|Wooden poses at Pauley Pavilion in 1972. He retired from coaching in 1975 and died in 2010. (Getty Images)|
Of all the men associated with college basketball, no one is as legendary as John Wooden. So, by that thinking, if we're going to keep making statues of sports people, Wooden would deserve one more than anyone else.
The man was so beloved, so humble, so revered during his time on earth, yet he never got to see himself immortalized like this. That's probably because he diplomatically dressed anyone down who dare suggest such a tribute be put on in his presence. The idea of being honored like that when he was alive no doubt didn't sit well with Wooden.
But now that he's gone, the deifying can be done. UCLA has announced the bronze has dried to a hardened mold and the graven image is about ready to be put on public display. The school will unveil a statue of Wooden on Friday, Oct. 26, when the newly renovated Pauley Pavilion is re-opened to the public. The cosmetic and interior overhaul to the facility cost UCLA about $136 million.
Members of Wooden's family, and the Pauley family, will be there. It's an occasion to celebrate the man as much of the program -- which he effectively built and turned into one of the best in the history of the game.
"The bronze statue was made possible by a generous donation from longtime UCLA Athletics benefactors Jim and Carol Collins," according to a UCLA press release. "It was designed and sculpted by Blair Buswell of Pleasant Grove, Utah, who has created many pieces depicting famous sports figures."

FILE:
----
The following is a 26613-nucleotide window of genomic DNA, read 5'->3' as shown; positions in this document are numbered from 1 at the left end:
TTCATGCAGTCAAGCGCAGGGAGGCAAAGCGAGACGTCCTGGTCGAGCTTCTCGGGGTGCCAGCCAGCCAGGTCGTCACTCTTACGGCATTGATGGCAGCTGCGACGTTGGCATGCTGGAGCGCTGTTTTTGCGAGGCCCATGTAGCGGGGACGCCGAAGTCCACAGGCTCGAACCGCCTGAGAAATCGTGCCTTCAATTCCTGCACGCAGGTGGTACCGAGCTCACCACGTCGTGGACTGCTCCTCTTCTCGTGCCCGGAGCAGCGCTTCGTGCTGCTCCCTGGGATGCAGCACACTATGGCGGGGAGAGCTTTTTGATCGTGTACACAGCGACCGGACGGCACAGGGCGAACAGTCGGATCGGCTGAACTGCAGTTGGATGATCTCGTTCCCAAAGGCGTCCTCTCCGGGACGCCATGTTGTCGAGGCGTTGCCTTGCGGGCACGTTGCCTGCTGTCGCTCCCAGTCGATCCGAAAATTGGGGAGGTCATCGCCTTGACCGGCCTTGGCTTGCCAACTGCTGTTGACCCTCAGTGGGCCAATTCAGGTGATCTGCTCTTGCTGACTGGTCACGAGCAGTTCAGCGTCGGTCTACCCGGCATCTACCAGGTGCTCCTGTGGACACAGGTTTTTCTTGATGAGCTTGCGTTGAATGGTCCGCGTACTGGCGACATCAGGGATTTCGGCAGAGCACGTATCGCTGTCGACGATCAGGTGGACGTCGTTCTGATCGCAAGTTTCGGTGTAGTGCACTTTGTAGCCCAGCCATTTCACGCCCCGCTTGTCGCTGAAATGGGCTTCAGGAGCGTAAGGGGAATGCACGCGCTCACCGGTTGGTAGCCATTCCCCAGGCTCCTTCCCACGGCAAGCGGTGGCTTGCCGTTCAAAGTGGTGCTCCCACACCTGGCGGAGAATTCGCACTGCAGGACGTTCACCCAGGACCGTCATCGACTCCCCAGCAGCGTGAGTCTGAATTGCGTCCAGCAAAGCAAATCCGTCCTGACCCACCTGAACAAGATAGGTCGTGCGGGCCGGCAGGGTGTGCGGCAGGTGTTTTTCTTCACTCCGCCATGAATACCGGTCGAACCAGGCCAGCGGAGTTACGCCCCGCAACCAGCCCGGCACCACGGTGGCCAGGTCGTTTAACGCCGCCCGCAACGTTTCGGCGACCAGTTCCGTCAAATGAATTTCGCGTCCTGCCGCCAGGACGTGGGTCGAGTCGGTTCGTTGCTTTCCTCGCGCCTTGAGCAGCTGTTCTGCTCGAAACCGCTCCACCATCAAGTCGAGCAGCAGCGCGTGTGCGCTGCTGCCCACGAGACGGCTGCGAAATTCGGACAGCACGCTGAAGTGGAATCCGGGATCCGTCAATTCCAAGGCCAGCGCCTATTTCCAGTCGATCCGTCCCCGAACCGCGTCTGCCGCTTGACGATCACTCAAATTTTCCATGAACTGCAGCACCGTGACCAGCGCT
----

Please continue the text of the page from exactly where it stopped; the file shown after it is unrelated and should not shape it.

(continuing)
If you happen to be a sports fan stumbling onto this blog for the first time, here's the ultimate stat line for Wooden: 10 national titles in all, and a never-to-be-broken record of seven straight from '67 to '73.
The sneaky stat about Wooden that I love is his team losing just twice in 11 years at Pauley during his tenure. And, really, had it not been for Wooden, Pauley wouldn't have been built. Lore says it's the promise that Wooden pitched to Lew Alcindor -- considered by many to be the greatest college player ever -- to woo him to Westwood.
He was so good, they were building a brand-new basketball arena just for him.
"UCLA is a very special place for all of us in the Wooden family and meant so much to our father," Wooden's children, Jim and Nan, said in a statement. "To see him honored this way is overwhelming for all of us, and we are grateful to UCLA for this extraordinary tribute to his legacy."
In less than two weeks, we'll get to see what it looks like. I'm thinking Wooden's trademark rolled-up program/paper look is a guarantee. He was famous for not standing up and prowling the sidelines the way so many coaches do these days. So will it be him on his feet, or in the traditional watchful pose from the bench? Eager to find out.